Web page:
Group of European Pensioners from Savings Banks and Financial Institutions


Index of documents > Reports and communications > Santander 09

This subject leads us to think about the difficulties faced by the discriminated elderly in our present world and our attention given to them, specially to the poorest and unprotected ones.

We are facing a problem that, if well observed, affects everybody. Portugal is not an exception! Nevertheless, and according to the information we have, Portugal does not belong to the most affected countries for the moment.

Senior citizens have always been a sort of discriminated group in our country, so personally talking as institutionally.

Personal discrimination is remarkable in cities and towns, where we can find several institutions that the elderly can join due to a lack of purchasing power. An example of this are the houses called “Misericórdias”, and the Social Solidarity Centers, in which daily food is offered. In the most extreme situations, and when the person in question has no relatives, they are also offered health service and full accommodation.

Families, with the nowadays way of life and difficulties, can’t hold their elderly in their own houses. In these cases they resolve to take them into Social Residences called “Lares”. Initially the relatives are with them for some hours during the weekends, but as time goes by those visits become less frequent. So the elderly are finally abandoned to their own destiny and usually die without their relatives or friend by them.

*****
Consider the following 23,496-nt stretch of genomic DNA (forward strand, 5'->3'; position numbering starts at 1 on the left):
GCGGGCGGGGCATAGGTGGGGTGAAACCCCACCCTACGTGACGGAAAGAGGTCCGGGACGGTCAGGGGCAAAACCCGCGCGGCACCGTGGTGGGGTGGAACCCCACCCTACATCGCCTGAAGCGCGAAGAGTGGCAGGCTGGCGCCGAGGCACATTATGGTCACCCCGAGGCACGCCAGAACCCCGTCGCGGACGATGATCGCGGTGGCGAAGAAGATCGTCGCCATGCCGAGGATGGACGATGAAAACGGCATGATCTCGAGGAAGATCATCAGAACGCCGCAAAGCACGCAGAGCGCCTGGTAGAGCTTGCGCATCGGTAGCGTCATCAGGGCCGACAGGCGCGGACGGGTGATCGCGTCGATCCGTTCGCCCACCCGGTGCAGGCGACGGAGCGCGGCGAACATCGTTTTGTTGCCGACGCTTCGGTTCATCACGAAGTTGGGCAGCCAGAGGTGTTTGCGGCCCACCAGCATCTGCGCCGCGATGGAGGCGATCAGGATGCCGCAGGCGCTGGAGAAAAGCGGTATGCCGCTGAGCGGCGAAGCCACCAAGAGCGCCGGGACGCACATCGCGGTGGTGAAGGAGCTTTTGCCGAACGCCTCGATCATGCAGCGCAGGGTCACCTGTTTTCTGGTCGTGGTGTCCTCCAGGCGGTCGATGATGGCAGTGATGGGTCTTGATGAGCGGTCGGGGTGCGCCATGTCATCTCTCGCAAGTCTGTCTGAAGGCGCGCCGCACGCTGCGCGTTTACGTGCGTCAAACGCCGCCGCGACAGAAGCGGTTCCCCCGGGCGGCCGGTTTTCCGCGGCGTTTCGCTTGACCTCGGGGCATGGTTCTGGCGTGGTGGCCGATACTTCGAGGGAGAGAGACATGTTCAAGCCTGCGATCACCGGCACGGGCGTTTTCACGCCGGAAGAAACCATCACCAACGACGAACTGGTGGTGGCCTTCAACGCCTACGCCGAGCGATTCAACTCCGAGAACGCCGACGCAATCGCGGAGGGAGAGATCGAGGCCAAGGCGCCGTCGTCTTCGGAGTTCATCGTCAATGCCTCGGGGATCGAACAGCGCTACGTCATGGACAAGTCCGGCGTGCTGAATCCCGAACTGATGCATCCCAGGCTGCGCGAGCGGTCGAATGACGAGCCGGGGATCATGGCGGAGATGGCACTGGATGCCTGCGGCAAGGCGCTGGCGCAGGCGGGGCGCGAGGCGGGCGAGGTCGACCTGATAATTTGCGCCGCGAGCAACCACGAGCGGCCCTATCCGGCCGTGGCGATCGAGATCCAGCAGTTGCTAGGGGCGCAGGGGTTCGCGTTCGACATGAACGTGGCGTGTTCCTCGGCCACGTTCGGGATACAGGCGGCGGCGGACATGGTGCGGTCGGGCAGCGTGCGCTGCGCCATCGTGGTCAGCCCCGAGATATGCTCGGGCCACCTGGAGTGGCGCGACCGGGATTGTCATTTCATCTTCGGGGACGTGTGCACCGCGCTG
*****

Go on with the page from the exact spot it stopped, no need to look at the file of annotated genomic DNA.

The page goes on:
Institutional Discrimination. Pensions in Portugal have recently begun to be referenced with inflation and in average they are quite low. That’s why elderly who live alone can’t afford essential dispenses to live decently, which are food, house rental, power, water and specially health services. In most cases their pensions are not enough to cover their prescriptions, so they only have the help given by the social Solidarity Institutions, from which they depend more and more. This is the nowadays situation in which our poorest elderly live.

Discrimination is specially remarked in those who won’t be granted a credit, in particular those above 70 years old. We must say that some institutions have increased their range of age for credit until 80 years old, buts the conditions of guarantee and the expenses of life insurance are exorbitant. On the other hand, widow’s pensions represent the 50% of the last pension perceived, and the total is for the spouse if without children. In case of being a disabled or a minor, the pension will be shared between the spouse and the rest of heirs, being the 25% each part.

Discrimination gets smoother or practically disappears for people with high pensions, allowing them to live a life of dignity and happiness, being at home with their relatives or in high standing residences in which they enjoy full accommodation and have no lacks of any kind. Many of them still live at their own homes: thanks to their wealthy situation they can even afford personal assistance.

We must underline the fact that the crisis we’re going through won’t be easily erased  by our world of globalization. That is, with our purchasing power slowing down and the lazy activity of some of our most prestigious companies, what can we expect from the future? Just a dark landscape affecting a big part of our workers. Companies closing make unemployment to grow up and, unavoidably, that comes along with a increasing amount of people who need help. Poorness spreads around and leaves its scars. Nowadays not only the traditionally unprotected groups request help to the Solidarity Institutions. The unemployed, even the middle-class ones, need their help to carry out with their commitments and try to survive with a minimum of dignity, feeling discriminated in several aspects of social life.

Antonio Serra